"Michael Fagan’s response (Letters, Sept. 11, page 8) to my article (“Who won China’s war on fascism?” Sept. 8, page 8) allows me a further opportunity to explain the article’s content...First, the article was not an exercise in political theory. Its dual purpose was to bring back into question the actual role the Chinese Communist Party (CCP) played in China’s war of resistance against Japan and to compare certain characteristics of fascism to aspects of China’s contemporary socioeconomic and sociopolitical environment."I was not especially interested in Nathan Novak's article itself other than as a convenient point of departure for my own, written with an end quite perpendicular to his. Today's letter appears to be sort of a response to my most recent letter in as much as I am named and amusingly corrected as to his purposes at the beginning. It was not his purposes I had had in mind but my own. Just what he thinks of himself is no direct concern of mine, though the rest of his letter does give me the creeps...
"Another feature of fascism not mentioned in my article also applies to China’s contemporary socioeconomic and sociopolitical situation: social Darwinism.... Fascism makes use of social Darwinism in a cruder way: Typically fascism substitutes racial superiority for class struggle as the key driving force behind social change."... and here's why: I will not trust anyone who throws around phrases like "social Darwinism" in the absence of any clearly specified conceptual boundaries. Now I may be right in supposing that what he means is something like an amoral tribal contest, but my objection would be that Novak may not use "social" as a synonym for "tribal" since the former integrates a much broader range of referents than the latter; trade among members of different tribes, for example, may be "social". I could pedanticate further, but the point is that this apparently illegitimate expropriation of terms may serve to promote the collectivist premise in which all social relations among individuals are forcibly sublimated beneath collective boundaries. Now that may indeed be the way in which the CCP, or indeed the KMT thinks but why is it that Novak seems so intent on highlighting this premise?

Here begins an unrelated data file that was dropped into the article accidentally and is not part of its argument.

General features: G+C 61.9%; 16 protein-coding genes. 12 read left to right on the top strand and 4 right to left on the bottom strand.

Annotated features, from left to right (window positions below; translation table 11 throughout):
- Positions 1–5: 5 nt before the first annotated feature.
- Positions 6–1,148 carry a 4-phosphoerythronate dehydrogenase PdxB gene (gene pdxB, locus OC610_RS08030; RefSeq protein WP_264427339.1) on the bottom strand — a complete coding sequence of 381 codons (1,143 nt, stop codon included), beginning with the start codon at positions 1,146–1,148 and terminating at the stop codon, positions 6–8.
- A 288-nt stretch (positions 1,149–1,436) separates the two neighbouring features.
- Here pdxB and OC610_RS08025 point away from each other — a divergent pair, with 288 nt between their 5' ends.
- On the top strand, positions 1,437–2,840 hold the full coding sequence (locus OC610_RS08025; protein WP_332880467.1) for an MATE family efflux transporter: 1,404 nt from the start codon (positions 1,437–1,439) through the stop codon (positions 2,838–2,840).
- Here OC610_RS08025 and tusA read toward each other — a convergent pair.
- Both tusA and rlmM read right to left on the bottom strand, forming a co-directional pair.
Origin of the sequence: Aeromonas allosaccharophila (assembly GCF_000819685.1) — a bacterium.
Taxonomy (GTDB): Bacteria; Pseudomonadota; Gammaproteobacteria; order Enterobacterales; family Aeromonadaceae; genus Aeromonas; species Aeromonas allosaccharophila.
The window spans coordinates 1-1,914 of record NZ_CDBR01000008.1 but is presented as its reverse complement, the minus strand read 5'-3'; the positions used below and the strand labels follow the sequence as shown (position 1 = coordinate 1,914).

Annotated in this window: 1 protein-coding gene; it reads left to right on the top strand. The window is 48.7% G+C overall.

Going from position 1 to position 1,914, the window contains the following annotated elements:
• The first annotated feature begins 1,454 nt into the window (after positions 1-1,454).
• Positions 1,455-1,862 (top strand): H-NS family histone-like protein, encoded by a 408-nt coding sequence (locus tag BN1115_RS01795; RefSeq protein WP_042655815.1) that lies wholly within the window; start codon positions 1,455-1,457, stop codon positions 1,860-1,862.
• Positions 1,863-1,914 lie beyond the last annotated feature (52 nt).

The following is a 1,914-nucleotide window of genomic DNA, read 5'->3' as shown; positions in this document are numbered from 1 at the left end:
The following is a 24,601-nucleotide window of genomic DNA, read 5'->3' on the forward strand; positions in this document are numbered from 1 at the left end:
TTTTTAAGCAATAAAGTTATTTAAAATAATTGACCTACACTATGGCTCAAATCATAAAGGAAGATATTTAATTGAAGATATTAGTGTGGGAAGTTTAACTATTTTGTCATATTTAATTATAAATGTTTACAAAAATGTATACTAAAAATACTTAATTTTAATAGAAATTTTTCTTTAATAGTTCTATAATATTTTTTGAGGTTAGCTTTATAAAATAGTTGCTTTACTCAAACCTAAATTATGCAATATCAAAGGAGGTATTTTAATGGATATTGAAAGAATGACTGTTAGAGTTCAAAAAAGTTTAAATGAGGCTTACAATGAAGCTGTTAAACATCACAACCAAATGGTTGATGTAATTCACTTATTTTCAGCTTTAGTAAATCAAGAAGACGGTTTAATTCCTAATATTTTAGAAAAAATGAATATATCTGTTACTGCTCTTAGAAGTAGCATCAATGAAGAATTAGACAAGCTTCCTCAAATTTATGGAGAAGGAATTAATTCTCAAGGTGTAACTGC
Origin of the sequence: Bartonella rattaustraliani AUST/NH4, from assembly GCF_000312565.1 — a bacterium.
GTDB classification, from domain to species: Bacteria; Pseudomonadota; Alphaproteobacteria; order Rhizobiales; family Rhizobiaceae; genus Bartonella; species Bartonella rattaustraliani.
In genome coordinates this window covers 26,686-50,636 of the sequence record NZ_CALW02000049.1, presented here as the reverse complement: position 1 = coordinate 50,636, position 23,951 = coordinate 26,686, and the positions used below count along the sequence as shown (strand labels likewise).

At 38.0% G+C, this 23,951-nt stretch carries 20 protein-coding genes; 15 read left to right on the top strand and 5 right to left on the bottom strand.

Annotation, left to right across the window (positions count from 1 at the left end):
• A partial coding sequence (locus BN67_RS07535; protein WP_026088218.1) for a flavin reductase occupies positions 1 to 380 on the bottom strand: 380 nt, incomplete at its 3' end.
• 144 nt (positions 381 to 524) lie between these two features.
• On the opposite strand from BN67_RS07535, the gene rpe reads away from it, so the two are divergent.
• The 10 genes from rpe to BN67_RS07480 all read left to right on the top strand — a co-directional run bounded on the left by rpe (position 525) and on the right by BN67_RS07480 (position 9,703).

"Anyone who believes feelings of cultural superiority are much different from feelings of racial superiority should go to a Chinese newspaper’s Web site and check out readers’ comments."Cultural superiority is a very real category of judgement relative to human survival and flourishing as a standard. "Racial superiority" on the other hand, is a nonsense. The two are very, very different and to conflate them is to do a disservice to the future pursuit of all that is admirable in Western, and indeed, Chinese culture. And I, for one, have not the slightest interest in the comments sewers of some rag in China.
"It appears that the CCP would argue that Uighur, Mongolian, Tibetan and Taiwanese are all subsets of the Han Chinese population. Although this umbrella definition does allow a little wiggle room for ethnic minorities, it ensures these groups cannot establish any form of identity outside of the Chinese umbrella. The dominant group defines the identities of other groups. Is this not a form of racial supremacy?"Whether that question is addressed to me or not, I reject the premise itself; "racial supremacy" is an absurd nonsense - all Novak has shown is that some arbitrarily tagged groups of people are having their way with other arbitrarily tagged groups of people; yet that is a consequence of the abuse of State power - whether fascist, communist, or indeed, democratic. The "racial supremacy" nonsense may be being promoted by the CCP, but that's no reason for Novak, or indeed, the Taipei Times to give it the oxygen of publicity without a thorough denunciation.
And one last thing: I detest seeing my name in print anywhere near the phrase "racial superiority".